Last night journalist Frank Fabozzi interviewed investment legend Cliff Asness (pictured) live, here are some of the highlights from the never understated AQR principle.
When asked if AQR is a hedge fund, Mr Asness sets off. He replied: “AQR has never been a hedge fund. It’s one of my pet peeves in particular journalists do this. 22 years ago they’d do it because it sounded sexier back then now it just sounds more evil. It’s never been true, we run some hedged products and we run a lot of traditional beat the benchmark no leverage no shorting very traditional products so hedge fund is not an accurate summary but I’ve given up any real hope of trying to change the world’s view.”
Mr Asness cuts of a controversial figure for some, as he’s often both a defender and attacker of hedge funds. He added: “You know my criticisms of hedge funds working with indices of hedge funds which have their flaws, they don’t fully hedge positive correlerations to the market with positive betas and given that they charge a lot for that. A 25 percent performance fee might make sense if it’s pure alpha but it doesn’t make sense for passive beta. Jack Bogle charging 2 and 20 for S%P 500 exposure is something you don’t see. I’m a fan of some hedged strategies and there are some great managers.
“Another one is over carried interest tax treatment, I’m not bothered about changing that and I’m not being charitable we don’t get a lot of upside to its reduction, I’m ok with politicians saying that but its often thrown at hedge funds it’s almost exclusively a private equity issue, we don’t carry things long enough. The way it was written it applied to all financial firms even if you got no financial benefit from it, taxes are the prices we pay for civilisation but taking my marginal tax rate from 50-70 percent?”
When Mr Fabozzi raised the issue with US politician Elizabeth Warren, Mr Asness replied with faux shock, stating: “you really gonnna start with that and put that in my head? I’m joking. I’m concerned when things that aren’t true become the norm, particularly prior to COVID, hedge funds had destroyed trillions of dollars by not keeping up with the S&P, my criticism of hedge funds is that they should be fully hedged in which case they would have kept up with the S&P even less as they’re supposed to be a diversifying investment.”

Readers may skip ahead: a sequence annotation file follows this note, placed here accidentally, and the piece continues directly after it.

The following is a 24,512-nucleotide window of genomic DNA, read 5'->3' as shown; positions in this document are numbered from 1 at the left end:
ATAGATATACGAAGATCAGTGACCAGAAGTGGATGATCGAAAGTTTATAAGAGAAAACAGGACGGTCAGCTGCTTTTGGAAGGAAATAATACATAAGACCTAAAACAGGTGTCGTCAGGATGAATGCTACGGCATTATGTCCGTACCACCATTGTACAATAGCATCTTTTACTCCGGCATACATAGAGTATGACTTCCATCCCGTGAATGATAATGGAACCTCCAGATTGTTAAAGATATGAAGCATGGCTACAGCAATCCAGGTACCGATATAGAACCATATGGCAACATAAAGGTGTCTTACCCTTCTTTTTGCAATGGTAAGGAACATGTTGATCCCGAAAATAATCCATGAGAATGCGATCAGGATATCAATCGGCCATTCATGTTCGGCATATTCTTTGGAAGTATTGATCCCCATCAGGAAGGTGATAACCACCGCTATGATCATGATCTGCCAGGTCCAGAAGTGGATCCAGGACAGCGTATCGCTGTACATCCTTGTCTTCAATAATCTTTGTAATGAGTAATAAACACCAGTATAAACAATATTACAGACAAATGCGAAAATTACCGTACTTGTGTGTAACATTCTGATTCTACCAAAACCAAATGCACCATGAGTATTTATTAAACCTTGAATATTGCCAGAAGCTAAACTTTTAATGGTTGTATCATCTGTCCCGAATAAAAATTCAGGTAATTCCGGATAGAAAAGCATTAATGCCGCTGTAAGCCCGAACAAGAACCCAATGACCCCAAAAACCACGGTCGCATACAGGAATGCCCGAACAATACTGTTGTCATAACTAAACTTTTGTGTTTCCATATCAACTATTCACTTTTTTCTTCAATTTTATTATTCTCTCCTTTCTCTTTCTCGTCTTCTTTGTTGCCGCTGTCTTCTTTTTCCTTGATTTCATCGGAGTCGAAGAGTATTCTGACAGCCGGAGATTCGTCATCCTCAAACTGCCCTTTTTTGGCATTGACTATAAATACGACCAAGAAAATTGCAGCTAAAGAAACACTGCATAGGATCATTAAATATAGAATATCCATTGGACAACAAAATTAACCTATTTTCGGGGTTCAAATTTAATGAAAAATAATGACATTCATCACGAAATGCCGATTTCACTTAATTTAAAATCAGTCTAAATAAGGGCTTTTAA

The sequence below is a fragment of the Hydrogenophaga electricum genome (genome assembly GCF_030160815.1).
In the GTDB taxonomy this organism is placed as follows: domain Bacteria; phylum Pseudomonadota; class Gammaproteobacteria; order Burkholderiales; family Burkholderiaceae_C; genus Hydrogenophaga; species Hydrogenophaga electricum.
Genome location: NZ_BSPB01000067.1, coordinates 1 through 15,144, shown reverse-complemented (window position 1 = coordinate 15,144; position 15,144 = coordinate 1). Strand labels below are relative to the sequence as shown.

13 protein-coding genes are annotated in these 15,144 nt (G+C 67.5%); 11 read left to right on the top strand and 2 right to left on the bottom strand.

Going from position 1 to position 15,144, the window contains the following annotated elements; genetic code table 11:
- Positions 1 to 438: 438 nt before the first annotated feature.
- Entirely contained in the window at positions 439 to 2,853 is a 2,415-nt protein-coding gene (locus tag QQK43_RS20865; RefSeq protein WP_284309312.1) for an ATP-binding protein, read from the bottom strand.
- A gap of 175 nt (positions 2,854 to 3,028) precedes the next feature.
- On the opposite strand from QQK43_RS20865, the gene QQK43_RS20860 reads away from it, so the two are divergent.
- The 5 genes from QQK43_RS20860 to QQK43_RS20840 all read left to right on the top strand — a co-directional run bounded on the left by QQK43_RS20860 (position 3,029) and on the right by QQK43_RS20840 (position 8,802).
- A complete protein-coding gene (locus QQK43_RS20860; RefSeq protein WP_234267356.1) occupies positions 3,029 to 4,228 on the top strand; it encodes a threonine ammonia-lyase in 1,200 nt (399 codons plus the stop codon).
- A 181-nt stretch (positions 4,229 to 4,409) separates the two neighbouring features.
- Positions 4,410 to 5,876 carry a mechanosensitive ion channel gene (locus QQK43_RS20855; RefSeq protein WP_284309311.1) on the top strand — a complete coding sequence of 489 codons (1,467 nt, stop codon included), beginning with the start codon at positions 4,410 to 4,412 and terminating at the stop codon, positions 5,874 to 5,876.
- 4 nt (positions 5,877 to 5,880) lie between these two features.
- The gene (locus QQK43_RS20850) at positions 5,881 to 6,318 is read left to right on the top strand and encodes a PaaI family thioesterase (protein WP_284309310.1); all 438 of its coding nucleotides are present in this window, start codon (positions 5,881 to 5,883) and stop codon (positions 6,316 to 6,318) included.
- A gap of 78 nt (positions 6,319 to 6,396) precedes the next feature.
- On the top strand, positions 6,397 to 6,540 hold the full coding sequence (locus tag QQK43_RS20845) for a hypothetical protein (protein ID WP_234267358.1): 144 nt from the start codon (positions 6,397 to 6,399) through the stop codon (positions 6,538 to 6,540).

Mr Fabozzi was interested to hear what Mr Asness had written to the Obama administration in 2008-2009 when they blamed the hedge fund industry for the failure of Chrysler Car company. In fact Mr Asness had never officially signed off on his paper to the administration but gave a flavour of it anyway. He said: “I wasn’t against everything Obabma said but this was aimed at all credit money managers. They said hedge funds for PR.
“Holders of these bonds should not fight for their clients dollars but for patriotism or UAW at the time. Perfectly valid but money managers aren’t allowed to be patriotic with their client’s money without their clients express permission, imagine you invested with me and you asked how the investment went. It went fine but your account is all the way down to zero as I gave all the money to cancer research. We should be sued by our clients if we didn’t fight for our client’s money.”
Other highlights from this entertaining interview include Mr Asness’ view that there are too many people selling ESG products to gullible people. In fact he stated that: “You’re changing the world by making the discount for evil companies steeper. A higher discount rate means greater expected returns.”
He finished with his undying affinity for value investing. “Value isn't broken, just in a bubble and we’re sticking with it like grim death.”